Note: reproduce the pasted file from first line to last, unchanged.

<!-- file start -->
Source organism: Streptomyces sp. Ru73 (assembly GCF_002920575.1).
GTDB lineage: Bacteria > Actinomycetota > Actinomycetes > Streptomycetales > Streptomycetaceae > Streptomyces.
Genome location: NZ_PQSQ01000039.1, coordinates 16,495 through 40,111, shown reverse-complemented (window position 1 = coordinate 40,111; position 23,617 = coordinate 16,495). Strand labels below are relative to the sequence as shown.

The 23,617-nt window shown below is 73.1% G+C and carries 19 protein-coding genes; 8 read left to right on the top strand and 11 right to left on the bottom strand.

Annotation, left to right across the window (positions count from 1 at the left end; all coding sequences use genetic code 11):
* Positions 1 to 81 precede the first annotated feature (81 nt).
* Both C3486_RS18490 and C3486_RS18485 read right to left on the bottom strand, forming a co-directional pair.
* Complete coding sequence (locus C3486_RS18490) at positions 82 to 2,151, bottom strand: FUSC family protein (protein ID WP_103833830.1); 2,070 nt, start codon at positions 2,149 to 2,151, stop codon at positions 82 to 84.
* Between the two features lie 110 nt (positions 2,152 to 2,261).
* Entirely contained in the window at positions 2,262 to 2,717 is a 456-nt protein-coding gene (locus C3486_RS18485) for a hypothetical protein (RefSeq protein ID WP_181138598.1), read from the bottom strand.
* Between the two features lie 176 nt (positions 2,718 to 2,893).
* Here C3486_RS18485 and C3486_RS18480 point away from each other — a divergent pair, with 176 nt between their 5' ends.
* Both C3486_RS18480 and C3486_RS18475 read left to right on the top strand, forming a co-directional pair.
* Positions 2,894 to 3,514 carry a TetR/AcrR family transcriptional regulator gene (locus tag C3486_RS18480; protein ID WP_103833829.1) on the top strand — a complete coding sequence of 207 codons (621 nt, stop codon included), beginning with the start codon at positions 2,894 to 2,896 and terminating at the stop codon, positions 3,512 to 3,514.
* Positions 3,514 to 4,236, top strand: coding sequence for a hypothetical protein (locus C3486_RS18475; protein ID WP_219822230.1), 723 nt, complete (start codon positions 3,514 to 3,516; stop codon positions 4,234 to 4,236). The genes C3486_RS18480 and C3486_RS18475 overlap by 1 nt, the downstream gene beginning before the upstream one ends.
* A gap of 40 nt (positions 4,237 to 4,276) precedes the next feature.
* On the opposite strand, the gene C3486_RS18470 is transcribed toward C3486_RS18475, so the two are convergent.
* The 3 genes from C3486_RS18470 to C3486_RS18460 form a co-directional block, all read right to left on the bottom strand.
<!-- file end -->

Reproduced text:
Source organism: Streptomyces sp. Ru73 (assembly GCF_002920575.1).
GTDB lineage: Bacteria > Actinomycetota > Actinomycetes > Streptomycetales > Streptomycetaceae > Streptomyces.
Genome location: NZ_PQSQ01000039.1, coordinates 16,495 through 40,111, shown reverse-complemented (window position 1 = coordinate 40,111; position 23,617 = coordinate 16,495). Strand labels below are relative to the sequence as shown.

The 23,617-nt window shown below is 73.1% G+C and carries 19 protein-coding genes; 8 read left to right on the top strand and 11 right to left on the bottom strand.

Annotation, left to right across the window (positions count from 1 at the left end; all coding sequences use genetic code 11):
* Positions 1 to 81 precede the first annotated feature (81 nt).
* Both C3486_RS18490 and C3486_RS18485 read right to left on the bottom strand, forming a co-directional pair.
* Complete coding sequence (locus C3486_RS18490) at positions 82 to 2,151, bottom strand: FUSC family protein (protein ID WP_103833830.1); 2,070 nt, start codon at positions 2,149 to 2,151, stop codon at positions 82 to 84.
* Between the two features lie 110 nt (positions 2,152 to 2,261).
* Entirely contained in the window at positions 2,262 to 2,717 is a 456-nt protein-coding gene (locus C3486_RS18485) for a hypothetical protein (RefSeq protein ID WP_181138598.1), read from the bottom strand.
* Between the two features lie 176 nt (positions 2,718 to 2,893).
* Here C3486_RS18485 and C3486_RS18480 point away from each other — a divergent pair, with 176 nt between their 5' ends.
* Both C3486_RS18480 and C3486_RS18475 read left to right on the top strand, forming a co-directional pair.
* Positions 2,894 to 3,514 carry a TetR/AcrR family transcriptional regulator gene (locus tag C3486_RS18480; protein ID WP_103833829.1) on the top strand — a complete coding sequence of 207 codons (621 nt, stop codon included), beginning with the start codon at positions 2,894 to 2,896 and terminating at the stop codon, positions 3,512 to 3,514.
* Positions 3,514 to 4,236, top strand: coding sequence for a hypothetical protein (locus C3486_RS18475; protein ID WP_219822230.1), 723 nt, complete (start codon positions 3,514 to 3,516; stop codon positions 4,234 to 4,236). The genes C3486_RS18480 and C3486_RS18475 overlap by 1 nt, the downstream gene beginning before the upstream one ends.
* A gap of 40 nt (positions 4,237 to 4,276) precedes the next feature.
* On the opposite strand, the gene C3486_RS18470 is transcribed toward C3486_RS18475, so the two are convergent.
* The 3 genes from C3486_RS18470 to C3486_RS18460 form a co-directional block, all read right to left on the bottom strand.